Ruben Tejada, Collin Cowgill and Daniel Murphy are the primary leadoff candidates for Terry Collins.
If the Mets somehow land Michael Bourn, this discussion will be over. But if the team heads to camp without any additional outfielder, which appears the likelihood, who will lead off for the Mets in 2013?
None is an ideal choice.
Tejada looks the part, as a shortstop with a slight frame. But he has stolen only 11 bases in 18 attempts over 288 career major league games, isn’t quick and actually is not a good baserunner, either.
Improving his skills on the bases will be a point of emphasis during spring training.
Regardless, Tejada may be the most likely among non-optimal choices.
He had a .333 on-base percentage last season. That actually is 15 points higher than the league average for the leadoff spot in 2012. Only five NL teams had a better OBP out of their leadoff men in 2012 -- the Chicago Cubs (.346), Colorado Rockies (.344), Atlanta Braves (.342), St. Louis Cardinals (.337) and San Francisco Giants (.335).
One complication with Tejada being the full-time leadoff man: Tejada has a far higher OBP against lefty pitchers than righties: .367 versus .316 in 2012.
Mixing and matching Tejada and Cowgill wouldn’t really work for that reason. Cowgill, during his brief major league career, has an even-more-pronounced difference: a .379 OBP versus southpaws and .273 versus righties.
As for Murphy, he had a near-identical overall OBP to Tejada in 2012 -- .332.
Murphy might work in a platoon with Tejada as the leadoff man, if Collins is not wed to sticking with one player.
Murphy’s OBP against righty pitching last season was .341. Couple that with Tejada’s .367 versus lefties and that’s a more-than-acceptable tandem from an OBP perspective.
Of course, Murphy would be the anti-Jose Reyes -- someone who is a no threat to steal.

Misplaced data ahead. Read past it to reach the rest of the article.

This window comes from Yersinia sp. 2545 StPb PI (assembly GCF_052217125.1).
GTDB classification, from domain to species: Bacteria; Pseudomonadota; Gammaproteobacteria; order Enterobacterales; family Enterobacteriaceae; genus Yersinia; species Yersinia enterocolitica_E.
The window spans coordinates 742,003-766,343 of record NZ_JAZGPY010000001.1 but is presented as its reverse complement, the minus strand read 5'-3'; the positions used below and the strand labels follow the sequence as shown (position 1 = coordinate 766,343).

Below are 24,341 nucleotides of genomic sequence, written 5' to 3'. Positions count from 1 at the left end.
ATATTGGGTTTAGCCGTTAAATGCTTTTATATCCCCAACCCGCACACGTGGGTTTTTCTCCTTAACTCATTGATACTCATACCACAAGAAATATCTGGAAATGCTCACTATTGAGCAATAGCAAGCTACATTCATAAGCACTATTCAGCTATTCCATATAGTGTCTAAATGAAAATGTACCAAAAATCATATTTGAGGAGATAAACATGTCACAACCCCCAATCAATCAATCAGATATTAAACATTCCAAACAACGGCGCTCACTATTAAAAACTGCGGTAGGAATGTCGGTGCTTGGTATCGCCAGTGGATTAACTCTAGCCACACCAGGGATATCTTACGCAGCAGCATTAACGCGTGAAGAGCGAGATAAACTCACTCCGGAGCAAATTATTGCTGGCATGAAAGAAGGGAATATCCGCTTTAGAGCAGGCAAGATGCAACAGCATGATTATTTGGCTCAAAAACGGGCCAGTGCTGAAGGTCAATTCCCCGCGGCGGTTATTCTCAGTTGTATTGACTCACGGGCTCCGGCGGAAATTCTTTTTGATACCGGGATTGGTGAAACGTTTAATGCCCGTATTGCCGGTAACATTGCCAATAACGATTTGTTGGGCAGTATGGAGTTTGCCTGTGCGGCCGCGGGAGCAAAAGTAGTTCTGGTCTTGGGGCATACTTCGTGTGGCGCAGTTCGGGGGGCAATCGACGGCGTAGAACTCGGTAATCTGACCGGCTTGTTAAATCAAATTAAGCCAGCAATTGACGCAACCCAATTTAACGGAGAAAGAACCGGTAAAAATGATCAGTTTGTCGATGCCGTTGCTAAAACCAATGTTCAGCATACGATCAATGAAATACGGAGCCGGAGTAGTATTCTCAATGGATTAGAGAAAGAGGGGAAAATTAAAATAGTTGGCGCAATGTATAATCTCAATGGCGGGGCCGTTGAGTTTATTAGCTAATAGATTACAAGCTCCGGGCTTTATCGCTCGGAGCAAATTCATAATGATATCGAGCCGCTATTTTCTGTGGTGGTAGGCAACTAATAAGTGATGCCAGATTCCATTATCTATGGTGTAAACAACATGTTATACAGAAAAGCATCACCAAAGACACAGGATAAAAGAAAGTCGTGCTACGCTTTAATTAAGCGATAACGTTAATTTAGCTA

Who historically fits that category? Well, Pete Rose, Tony Phillips, Derek Jeter and David Eckstein are among the leadoff men over the past half-century who had the most games in a season in which they reached base multiple times without stealing.
Last season, Nick Markakis hit .335 with a .390 OBP in 221 at-bats in the leadoff spot for Baltimore and did not produce a steal.
Chris Coghlan in 2009 with the Marlins had a .336 average and .397 OBP in 446 at-bats in the leadoff spot, while swiping only seven bases.
Cowgill started three games with Oakland last season in the leadoff spot. In 61 games with Triple-A Sacramento in 2012, he batted first in 19 games. He stole 11 bases in 101 games between the majors and minors.
One complication is that the righty-hitting Cowgill may not be a full-time player for the Mets. In fact, the most likely scenario has him platooning in center field with Nieuwenhuis.
So what about a center field and leadoff platoon of the righty-hitting Cowgill and lefty-hitting Nieuwenhuis? That clearly would produce the most steals.
The primary issue with Nieuwenhuis is that he strikes out often. He fanned every 2.88 at-bats in 2012 -- the highest rate ever by a Met who had at least 300 plate appearances in a season. Nieuwenhuis also had a .315 OBP during his rookie season (.324 versus righties).
So Collins has his work cut out for him making the leadoff position work, unless Alderson somehow delivers his manager Bourn.